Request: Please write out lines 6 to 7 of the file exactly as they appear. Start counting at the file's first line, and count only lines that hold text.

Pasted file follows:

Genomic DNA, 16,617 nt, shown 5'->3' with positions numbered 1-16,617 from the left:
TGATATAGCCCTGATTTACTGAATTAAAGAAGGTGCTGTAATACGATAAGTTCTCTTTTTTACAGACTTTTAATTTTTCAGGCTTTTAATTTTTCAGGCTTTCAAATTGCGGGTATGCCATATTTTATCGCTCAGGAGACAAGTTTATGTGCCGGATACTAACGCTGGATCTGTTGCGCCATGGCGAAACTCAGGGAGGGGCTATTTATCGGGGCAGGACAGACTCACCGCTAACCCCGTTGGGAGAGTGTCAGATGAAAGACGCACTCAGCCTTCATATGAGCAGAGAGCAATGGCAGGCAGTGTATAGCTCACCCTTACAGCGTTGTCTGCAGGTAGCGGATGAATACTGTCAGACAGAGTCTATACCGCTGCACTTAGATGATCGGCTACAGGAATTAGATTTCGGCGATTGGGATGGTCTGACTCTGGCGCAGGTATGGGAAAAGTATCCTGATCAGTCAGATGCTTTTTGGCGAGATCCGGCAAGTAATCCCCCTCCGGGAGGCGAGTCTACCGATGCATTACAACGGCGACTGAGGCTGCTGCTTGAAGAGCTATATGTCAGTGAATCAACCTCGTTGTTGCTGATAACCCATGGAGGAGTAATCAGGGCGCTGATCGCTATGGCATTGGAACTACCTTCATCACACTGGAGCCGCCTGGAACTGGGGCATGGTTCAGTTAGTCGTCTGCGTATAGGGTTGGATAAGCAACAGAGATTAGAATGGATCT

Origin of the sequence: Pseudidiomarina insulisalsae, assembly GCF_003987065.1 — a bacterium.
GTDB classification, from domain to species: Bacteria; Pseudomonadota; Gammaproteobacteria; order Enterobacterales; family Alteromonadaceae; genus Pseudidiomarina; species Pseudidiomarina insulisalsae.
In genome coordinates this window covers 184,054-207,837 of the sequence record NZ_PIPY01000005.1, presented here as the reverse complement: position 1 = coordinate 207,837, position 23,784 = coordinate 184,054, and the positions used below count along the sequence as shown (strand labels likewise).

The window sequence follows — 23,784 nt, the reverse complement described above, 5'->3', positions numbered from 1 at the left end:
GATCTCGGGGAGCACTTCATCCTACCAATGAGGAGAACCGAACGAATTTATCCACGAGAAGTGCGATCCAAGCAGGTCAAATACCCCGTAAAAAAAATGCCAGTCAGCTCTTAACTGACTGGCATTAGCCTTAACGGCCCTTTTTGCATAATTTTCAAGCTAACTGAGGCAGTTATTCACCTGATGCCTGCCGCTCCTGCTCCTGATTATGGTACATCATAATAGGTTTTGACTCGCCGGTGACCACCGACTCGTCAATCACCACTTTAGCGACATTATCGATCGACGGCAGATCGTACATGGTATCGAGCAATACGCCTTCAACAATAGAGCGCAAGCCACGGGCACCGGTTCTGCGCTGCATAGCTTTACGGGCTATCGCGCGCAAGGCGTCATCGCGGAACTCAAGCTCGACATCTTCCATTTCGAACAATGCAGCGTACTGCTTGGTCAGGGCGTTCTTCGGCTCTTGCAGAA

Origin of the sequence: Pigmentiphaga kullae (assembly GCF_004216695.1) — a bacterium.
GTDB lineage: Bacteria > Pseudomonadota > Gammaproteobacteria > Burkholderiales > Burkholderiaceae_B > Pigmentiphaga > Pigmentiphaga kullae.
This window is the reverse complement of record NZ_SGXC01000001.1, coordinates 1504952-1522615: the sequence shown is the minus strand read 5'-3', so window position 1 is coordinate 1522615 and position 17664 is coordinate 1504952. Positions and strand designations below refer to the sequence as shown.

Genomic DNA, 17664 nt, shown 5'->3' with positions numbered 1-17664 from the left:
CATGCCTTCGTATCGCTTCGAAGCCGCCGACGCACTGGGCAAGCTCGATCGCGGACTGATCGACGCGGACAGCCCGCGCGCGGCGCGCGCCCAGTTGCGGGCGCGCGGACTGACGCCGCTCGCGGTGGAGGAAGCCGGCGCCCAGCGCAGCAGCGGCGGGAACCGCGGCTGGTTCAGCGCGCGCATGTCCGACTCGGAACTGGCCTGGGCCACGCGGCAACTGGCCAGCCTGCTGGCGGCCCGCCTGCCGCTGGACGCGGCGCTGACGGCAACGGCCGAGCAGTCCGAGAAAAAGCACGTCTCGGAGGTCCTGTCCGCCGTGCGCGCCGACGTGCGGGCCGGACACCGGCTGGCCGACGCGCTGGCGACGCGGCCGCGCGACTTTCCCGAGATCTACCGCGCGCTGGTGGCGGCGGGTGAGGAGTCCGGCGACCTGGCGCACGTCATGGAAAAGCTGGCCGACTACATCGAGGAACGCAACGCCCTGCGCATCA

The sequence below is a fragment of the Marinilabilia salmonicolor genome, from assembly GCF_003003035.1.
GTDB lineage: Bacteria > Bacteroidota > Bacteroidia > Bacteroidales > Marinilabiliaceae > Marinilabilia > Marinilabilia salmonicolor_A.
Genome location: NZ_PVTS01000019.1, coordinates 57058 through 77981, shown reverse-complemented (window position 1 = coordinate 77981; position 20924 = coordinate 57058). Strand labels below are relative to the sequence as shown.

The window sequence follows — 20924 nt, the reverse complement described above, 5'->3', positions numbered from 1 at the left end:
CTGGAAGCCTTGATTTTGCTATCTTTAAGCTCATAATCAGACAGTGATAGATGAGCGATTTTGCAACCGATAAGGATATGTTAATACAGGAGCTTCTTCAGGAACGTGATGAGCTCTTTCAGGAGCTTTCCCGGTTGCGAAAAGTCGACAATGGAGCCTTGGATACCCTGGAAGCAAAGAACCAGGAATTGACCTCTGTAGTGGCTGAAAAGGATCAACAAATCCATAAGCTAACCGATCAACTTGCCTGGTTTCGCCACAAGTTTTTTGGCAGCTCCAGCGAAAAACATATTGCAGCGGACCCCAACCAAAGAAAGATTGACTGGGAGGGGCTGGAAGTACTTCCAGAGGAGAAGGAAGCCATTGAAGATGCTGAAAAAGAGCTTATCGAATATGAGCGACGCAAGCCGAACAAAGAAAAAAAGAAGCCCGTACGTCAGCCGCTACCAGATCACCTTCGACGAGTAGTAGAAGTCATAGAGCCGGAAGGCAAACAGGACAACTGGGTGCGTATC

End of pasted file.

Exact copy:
The window sequence follows — 23,784 nt, the reverse complement described above, 5'->3', positions numbered from 1 at the left end:
GATCTCGGGGAGCACTTCATCCTACCAATGAGGAGAACCGAACGAATTTATCCACGAGAAGTGCGATCCAAGCAGGTCAAATACCCCGTAAAAAAAATGCCAGTCAGCTCTTAACTGACTGGCATTAGCCTTAACGGCCCTTTTTGCATAATTTTCAAGCTAACTGAGGCAGTTATTCACCTGATGCCTGCCGCTCCTGCTCCTGATTATGGTACATCATAATAGGTTTTGACTCGCCGGTGACCACCGACTCGTCAATCACCACTTTAGCGACATTATCGATCGACGGCAGATCGTACATGGTATCGAGCAATACGCCTTCAACAATAGAGCGCAAGCCACGGGCACCGGTTCTGCGCTGCATAGCTTTACGGGCTATCGCGCGCAAGGCGTCATCGCGGAACTCAAGCTCGACATCTTCCATTTCGAACAATGCAGCGTACTGCTTGGTCAGGGCGTTCTTCGGCTCTTGCAGAA